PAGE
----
* U.S. crude stockpiles fell 5.8 mln bbls last week -API
* Libyan rebels agree to open vital oil ports within days
* Weak China, Europe factory data weighs
* Coming up: U.S. EIA weekly oil stocks at 1430 GMT
SINGAPORE, April 2 (Reuters) - Brent crude steadied above $105 a barrel on Wednesday but was still near a five-month low, with investors waiting for more U.S. inventory data to assess demand in the world's largest oil consumer.
Oil tumbled 2 percent on Tuesday after Libyan rebels said they would re-open vital oil ports within days, while poor manufacturing data from China and Europe weighed on the outlook for fuel demand.
May Brent crude had inched up 4 cents to $105.66 a barrel by 0257 GMT, after settling at its lowest since Nov. 11.
U.S. crude for May delivery was up 2 cents to $99.76 a barrel, after a 1.8-percent drop to its lowest settlement since March 26 on Tuesday.
"The market needed to correct after strong gains since mid-March," said Ken Hasegawa, a commodity sales manager at Newedge Japan. "It's possible that Libyan exports triggered a sell-off."
A rebel group in eastern Libya has agreed with the government to end its seizure of vital oil ports, a senior leader told Reuters, raising hopes for an end to an eight-month stalemate that has dried up state income and fuelled chaos.
A Reuters survey showed on Tuesday that OPEC's oil output fell in March to its lowest since December as Iraq's oil revival suffered a setback and outages cut output in African producers.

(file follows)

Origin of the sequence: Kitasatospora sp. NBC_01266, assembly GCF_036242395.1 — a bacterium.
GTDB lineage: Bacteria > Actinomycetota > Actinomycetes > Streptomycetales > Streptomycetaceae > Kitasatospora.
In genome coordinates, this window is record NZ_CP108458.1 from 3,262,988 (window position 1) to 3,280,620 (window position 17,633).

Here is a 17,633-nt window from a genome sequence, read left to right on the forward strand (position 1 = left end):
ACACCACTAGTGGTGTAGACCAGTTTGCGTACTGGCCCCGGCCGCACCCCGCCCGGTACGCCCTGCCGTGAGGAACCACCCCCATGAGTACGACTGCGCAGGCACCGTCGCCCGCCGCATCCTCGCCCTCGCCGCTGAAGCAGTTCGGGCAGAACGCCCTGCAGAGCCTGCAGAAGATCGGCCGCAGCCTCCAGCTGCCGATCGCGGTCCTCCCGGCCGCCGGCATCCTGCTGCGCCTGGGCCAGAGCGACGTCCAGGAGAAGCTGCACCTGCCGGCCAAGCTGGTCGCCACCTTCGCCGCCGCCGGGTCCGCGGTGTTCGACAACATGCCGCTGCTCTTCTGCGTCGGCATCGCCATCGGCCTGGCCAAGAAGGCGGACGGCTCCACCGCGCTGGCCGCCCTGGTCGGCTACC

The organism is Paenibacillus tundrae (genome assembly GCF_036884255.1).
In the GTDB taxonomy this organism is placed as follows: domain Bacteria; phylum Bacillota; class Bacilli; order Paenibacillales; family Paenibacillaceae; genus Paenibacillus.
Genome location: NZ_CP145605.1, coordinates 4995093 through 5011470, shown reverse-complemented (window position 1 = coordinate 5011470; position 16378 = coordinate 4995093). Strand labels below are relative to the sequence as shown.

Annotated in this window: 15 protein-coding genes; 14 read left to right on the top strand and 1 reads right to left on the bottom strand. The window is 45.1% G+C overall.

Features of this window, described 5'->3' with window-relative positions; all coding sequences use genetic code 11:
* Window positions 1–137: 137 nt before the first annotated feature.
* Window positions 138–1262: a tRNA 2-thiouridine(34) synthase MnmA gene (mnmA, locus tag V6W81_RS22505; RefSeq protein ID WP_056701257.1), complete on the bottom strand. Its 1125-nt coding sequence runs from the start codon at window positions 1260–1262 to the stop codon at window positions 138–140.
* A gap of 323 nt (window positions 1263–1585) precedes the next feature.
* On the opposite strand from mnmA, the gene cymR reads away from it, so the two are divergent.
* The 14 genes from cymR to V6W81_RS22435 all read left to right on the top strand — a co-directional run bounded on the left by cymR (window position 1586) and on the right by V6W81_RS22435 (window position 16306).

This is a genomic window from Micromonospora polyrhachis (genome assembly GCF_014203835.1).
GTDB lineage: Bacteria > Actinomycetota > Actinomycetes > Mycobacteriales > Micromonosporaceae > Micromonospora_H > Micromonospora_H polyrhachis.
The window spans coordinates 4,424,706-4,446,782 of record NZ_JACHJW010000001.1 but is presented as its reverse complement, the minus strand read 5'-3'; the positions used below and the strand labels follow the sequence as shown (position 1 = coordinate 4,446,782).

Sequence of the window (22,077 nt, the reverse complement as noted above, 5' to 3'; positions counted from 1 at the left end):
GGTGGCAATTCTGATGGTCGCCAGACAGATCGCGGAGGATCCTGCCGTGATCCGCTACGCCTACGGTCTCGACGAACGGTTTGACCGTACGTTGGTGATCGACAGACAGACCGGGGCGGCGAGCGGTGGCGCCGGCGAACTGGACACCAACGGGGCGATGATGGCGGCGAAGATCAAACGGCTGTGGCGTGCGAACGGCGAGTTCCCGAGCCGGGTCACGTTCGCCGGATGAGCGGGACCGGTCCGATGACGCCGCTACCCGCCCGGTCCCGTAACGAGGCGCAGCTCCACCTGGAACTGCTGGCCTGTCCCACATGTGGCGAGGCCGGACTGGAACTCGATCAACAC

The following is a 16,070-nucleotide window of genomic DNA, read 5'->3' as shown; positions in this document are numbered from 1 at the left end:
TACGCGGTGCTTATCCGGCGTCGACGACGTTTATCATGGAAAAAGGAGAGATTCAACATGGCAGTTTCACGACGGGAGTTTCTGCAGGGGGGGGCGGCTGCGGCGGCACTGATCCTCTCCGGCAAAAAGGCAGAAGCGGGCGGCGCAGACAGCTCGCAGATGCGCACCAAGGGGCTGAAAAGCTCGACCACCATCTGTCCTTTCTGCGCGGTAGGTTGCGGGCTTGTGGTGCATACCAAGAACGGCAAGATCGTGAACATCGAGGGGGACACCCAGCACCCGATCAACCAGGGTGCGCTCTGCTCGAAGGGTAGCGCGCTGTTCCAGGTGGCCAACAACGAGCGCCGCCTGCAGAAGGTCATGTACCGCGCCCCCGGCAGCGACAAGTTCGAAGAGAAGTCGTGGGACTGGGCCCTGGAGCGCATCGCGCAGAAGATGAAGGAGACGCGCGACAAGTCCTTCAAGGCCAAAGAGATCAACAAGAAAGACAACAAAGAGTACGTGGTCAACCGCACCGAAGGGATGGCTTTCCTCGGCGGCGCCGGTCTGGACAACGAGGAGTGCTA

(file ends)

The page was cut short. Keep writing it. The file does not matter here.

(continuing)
U.S. crude pared losses after industry data showed crude stockpiles fell significantly last week against analyst expectations for a build.
Crude inventories dropped 5.8 million barrels in the week to March 28 to 373.5 million barrels, data from industry group the American Petroleum Institute showed on Tuesday, compared with analyst expectations for an increase of 1.1 million barrels.
Crude stocks at the Cushing, Oklahoma, delivery hub fell by 1.5 million barrels, API said. Gasoline inventories increased and distillate stocks fell, it added.
Attention is now turning to inventory data due on Wednesday from the Energy Information Administration.
Newedge's Hasegawa said oil would stay rangebound ahead of key jobs data from the United States this Friday.
"Brent's range will have a floor at $105 and could possibly rebound," said Hasegawa, adding that U.S. crude could stay between $97 and $103.
Geopolitical tensions between Russia and the west over Ukraine simmered, although analysts and traders expect the crisis to have less impact on oil supplies than natural gas.
(Reporting by Florence Tan; Editing by Joseph Radford)